A comparison of approaches to virtue for nursing ethics

Ethical Perspectives 26 (3):427-457 (2019)
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As in many other fields of practical ethics, virtue ethics is increasingly of interest within nursing ethics. Nevertheless, the virtue ethics literature in nursing ethics remains relatively small and underdeveloped. This article aims to categorize which broad theoretical approaches to virtue have been taken, to undertake some initial comparative assessment of their relative merits given the peculiar ethical dilemmas facing nurse practitioners, and to highlight the prob- lem areas for virtue ethics in the nursing context. We find the most common approaches fall into care approaches grounded in sentimentalist or feminist ethics, eudaimonist approaches grounded in neo-Aristotelianism, and those grounded in MacIntyre’s practice theory. Our initial assessment is that the eudaimonist approach fares best in terms of merit and relative to criticisms of virtue ethics. But an outstanding issue concerns the motivational psychology of virtuous nursing and whether virtue ethical accounts of right action are self-effacing, i.e. justify an act on grounds that cannot function as the agent’s reason for doing it if she is to act well. One of us, Newham, believes that a virtue consequentialist approach is the best response to these issues. Some form of pluralistic theory, such as Christine Swanton’s, may be needed to explain the many competing values and goods involved in ethical nursing.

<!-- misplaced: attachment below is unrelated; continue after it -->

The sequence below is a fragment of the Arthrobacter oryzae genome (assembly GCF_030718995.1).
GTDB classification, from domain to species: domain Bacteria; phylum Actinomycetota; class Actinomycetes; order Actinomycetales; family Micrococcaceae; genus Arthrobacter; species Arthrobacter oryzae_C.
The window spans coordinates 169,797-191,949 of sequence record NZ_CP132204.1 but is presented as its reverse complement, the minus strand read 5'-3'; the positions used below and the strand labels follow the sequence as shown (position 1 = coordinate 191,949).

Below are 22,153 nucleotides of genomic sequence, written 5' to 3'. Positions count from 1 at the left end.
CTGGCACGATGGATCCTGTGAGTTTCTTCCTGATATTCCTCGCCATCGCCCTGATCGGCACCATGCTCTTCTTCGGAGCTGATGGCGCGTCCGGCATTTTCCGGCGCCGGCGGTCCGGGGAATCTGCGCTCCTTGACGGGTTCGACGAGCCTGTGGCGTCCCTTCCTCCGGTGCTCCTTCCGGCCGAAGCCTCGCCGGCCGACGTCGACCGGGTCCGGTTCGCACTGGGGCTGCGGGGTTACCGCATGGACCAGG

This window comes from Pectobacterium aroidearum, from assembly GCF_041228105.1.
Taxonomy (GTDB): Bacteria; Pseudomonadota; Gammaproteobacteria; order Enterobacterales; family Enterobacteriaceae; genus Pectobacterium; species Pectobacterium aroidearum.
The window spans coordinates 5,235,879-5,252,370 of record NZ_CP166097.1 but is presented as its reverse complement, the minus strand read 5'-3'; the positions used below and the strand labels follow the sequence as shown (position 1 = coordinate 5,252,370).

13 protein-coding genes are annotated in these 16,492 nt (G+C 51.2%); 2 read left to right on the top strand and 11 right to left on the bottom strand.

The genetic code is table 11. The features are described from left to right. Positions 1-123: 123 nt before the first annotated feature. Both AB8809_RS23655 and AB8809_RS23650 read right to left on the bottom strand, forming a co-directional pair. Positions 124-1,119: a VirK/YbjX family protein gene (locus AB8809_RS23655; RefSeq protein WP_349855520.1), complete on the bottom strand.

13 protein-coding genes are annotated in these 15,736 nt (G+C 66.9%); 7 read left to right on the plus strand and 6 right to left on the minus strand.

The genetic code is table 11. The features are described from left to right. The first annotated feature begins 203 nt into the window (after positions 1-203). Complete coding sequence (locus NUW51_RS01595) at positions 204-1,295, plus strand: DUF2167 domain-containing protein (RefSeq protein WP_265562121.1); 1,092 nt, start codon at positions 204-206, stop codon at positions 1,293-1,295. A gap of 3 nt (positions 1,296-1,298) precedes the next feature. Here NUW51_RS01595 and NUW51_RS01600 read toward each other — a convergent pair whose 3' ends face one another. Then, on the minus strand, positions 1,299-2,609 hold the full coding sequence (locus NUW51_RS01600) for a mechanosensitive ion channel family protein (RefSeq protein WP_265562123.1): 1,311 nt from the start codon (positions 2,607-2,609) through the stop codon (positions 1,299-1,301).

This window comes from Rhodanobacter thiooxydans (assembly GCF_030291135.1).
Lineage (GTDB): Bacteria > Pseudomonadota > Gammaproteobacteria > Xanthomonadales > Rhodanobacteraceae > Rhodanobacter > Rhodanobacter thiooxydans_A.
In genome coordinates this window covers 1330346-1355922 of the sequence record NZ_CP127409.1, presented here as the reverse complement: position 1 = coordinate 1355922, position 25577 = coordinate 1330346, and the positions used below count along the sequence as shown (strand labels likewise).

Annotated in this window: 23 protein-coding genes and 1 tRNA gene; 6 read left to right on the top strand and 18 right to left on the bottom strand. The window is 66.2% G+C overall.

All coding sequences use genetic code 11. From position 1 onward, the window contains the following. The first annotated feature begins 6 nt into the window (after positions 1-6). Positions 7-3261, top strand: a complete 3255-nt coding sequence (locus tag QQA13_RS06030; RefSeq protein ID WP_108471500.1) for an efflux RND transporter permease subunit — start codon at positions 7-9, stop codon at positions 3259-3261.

Author Profiles

Matt Ferkany
Michigan State University


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